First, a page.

One of the most common bits of advice for people who want to start a business goes something like this: "The only way to succeed is to go all in. Make success your only option; if you have a Plan B and the going gets tough, you'll take it."
In short, drop everything and take the plunge.
That approach that in theory sounds great. The more time you have to work on your business, the more likely -- and more quickly -- you can make it a success.
According to Daymond John, Shark Tank star and FUBU founder and CEO, going all in is shortsighted. That's why John spent 20 percent of his time (which works out to one of every five weekdays) building the company that launched his entrepreneurial career.
"I never just jumped fully into it," says John. "All that 'go hard'--are you kidding me?
"The only way you go hard is to put about 20 percent of your time into the area you want to go. [Otherwise] you've got to do what you need to do to keep the lights on today."
In John's case, he worked nights at Red Lobster for five years, rented spare rooms in his house to strangers to help pay his mortgage, and installed sewing machines in the basement to produce FUBU products.
"If I didn't work at Red Lobster for five years?" John says. "I made $30,000 a year, which equated to $150,000. I had medical benefits. I was taking food home at the end of the night, so I had free food. And I was using the staff at Red Lobster to help me at the flea markets."
The math is simple: To make $150,000 in profit, John would have needed to generate $2 million in FUBU sales. For a small startup, one long on ambition but short of capital, selling $2 million worth of products was impossible.
Instead, John kept his personal lights on -- and financed the growth of FUBU -- by keeping his full-time job.
"Where I really wanted to go [as an entrepreneur]?" John says. "I put 20 percent of my time into that while paying attention to my core [read: day job] business."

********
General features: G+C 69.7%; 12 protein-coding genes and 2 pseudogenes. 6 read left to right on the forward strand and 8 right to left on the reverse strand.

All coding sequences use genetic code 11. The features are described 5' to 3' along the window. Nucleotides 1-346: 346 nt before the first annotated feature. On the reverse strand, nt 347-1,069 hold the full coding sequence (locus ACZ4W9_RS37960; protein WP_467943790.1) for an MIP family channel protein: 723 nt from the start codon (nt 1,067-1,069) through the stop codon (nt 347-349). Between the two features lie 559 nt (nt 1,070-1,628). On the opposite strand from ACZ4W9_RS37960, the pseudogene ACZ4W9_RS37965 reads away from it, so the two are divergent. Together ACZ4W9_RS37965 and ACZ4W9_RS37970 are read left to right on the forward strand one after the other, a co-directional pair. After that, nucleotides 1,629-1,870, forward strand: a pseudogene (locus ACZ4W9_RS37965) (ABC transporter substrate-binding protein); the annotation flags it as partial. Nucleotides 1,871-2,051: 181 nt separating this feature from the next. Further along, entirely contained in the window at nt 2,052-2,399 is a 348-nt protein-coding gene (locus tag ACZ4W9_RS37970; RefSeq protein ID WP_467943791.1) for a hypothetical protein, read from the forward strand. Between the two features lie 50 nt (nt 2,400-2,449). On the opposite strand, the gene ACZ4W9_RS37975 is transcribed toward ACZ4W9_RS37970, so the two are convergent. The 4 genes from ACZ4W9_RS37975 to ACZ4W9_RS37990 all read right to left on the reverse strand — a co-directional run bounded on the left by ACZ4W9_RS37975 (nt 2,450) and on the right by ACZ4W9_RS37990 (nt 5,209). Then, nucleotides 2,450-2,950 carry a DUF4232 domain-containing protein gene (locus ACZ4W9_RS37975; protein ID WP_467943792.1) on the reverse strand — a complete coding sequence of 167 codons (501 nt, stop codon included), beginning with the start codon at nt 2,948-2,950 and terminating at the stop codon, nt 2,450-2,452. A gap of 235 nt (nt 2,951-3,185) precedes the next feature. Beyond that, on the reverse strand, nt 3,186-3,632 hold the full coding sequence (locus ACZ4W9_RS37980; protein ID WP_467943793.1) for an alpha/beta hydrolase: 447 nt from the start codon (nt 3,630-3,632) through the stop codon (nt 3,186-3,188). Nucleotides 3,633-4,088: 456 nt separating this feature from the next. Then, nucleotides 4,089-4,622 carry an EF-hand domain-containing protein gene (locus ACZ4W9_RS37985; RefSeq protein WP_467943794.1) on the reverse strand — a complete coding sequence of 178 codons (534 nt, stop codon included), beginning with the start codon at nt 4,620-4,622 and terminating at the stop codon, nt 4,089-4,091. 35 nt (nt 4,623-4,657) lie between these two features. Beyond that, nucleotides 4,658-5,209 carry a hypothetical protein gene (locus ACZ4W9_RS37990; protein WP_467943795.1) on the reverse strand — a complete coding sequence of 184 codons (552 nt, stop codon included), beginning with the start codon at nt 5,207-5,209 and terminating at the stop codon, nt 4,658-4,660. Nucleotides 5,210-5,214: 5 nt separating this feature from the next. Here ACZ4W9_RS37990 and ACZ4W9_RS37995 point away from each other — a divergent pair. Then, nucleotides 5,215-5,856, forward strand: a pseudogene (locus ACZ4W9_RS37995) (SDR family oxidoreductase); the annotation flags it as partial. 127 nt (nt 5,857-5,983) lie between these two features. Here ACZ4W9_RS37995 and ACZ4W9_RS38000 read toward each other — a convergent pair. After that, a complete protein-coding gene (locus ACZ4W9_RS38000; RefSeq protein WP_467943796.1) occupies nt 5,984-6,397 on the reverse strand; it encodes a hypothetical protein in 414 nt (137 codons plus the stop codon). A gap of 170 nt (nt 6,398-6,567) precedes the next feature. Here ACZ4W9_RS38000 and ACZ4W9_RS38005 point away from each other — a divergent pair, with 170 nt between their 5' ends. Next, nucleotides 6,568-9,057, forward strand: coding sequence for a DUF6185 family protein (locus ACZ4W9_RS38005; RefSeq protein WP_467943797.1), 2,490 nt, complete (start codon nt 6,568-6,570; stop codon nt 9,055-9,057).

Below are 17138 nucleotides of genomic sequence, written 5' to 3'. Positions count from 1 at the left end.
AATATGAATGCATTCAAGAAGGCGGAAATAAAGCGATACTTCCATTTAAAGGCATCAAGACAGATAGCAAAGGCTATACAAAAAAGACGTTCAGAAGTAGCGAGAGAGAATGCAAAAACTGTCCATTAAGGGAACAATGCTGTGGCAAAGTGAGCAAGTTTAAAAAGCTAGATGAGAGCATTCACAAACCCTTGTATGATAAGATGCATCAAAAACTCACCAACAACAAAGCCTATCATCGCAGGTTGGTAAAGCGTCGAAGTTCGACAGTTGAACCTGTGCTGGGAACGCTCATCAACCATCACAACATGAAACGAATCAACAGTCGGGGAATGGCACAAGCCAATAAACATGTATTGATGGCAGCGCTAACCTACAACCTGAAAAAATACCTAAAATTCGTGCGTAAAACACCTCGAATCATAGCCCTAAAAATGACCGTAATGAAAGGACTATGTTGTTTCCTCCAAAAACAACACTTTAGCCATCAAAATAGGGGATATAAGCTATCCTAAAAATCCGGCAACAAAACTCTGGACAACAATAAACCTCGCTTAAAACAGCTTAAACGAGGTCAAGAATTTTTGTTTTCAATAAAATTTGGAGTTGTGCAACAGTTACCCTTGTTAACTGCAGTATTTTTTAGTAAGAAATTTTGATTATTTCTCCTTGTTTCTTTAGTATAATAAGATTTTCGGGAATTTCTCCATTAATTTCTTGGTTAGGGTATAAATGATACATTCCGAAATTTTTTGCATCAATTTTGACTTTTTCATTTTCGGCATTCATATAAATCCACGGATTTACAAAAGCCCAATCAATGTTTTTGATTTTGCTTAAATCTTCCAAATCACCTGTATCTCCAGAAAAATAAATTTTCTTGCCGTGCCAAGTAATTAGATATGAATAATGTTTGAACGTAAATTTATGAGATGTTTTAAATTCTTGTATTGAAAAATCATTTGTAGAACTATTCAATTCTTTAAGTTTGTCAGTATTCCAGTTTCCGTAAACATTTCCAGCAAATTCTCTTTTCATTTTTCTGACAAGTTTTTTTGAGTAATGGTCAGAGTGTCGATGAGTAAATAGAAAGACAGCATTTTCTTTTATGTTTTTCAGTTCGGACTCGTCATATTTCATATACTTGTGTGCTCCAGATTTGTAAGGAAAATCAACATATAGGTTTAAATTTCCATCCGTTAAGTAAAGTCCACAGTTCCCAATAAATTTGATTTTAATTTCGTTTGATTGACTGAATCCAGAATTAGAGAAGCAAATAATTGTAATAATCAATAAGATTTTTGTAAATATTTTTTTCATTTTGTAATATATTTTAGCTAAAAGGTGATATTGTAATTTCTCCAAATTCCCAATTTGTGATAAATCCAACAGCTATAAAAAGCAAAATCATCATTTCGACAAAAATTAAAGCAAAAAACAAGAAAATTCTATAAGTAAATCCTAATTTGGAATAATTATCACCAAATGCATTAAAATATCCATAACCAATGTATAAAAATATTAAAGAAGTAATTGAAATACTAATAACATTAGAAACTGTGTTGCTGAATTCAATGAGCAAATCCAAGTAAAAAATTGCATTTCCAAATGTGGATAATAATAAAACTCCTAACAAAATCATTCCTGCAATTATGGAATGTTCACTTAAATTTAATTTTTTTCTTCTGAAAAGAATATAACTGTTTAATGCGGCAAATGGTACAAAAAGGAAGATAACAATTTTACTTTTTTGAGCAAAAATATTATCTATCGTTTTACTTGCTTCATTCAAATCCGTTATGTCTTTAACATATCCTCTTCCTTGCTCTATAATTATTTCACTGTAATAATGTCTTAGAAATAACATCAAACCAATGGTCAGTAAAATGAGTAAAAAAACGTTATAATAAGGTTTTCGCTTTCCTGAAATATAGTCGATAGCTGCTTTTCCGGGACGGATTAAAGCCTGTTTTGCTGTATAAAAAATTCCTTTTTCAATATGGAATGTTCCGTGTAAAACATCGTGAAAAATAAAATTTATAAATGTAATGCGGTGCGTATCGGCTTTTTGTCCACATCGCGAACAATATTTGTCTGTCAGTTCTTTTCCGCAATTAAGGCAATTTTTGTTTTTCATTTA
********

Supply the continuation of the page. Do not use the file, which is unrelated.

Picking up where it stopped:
Almost every business venture requires spending money before making money. (And if money isn't required, time certainly is -- and time is money.) Some small businesses take years to turn a profit.
A huge percentage of startups fail because they run out of money. (And even if they don't, chronic money problems can lead to making poor long-term decisions.) It's incredibly hard to finance your business and your personal expenses through savings, much less whatever revenue you manage to generate.
John's salary and rental income allowed him to reinvest FUBU profits back into the business: Buying supplies. Buying equipment. Paying employees. Advertising.
Doing all the things only money can buy.
Money he had since his full-time job paid the bills.
Except in rare cases, keeping a full-time job is the best approach for first-time business owners. That's true whether you intend your business to "only" be a side hustle, or whether you hope to someday quit your full-time job.
Of course, it's also the hardest approach: Sacrifice, discipline, and a massive amount of hard work are required: The 20 percent you'll put into your business will have to come from your "free" time.
For John, that meant working every night at Red Lobster, and every day on FUBU.
But that's OK.
If you aren't willing to work incredibly hard and make a few sacrifices, your new business will fail -- whether you go all in or not.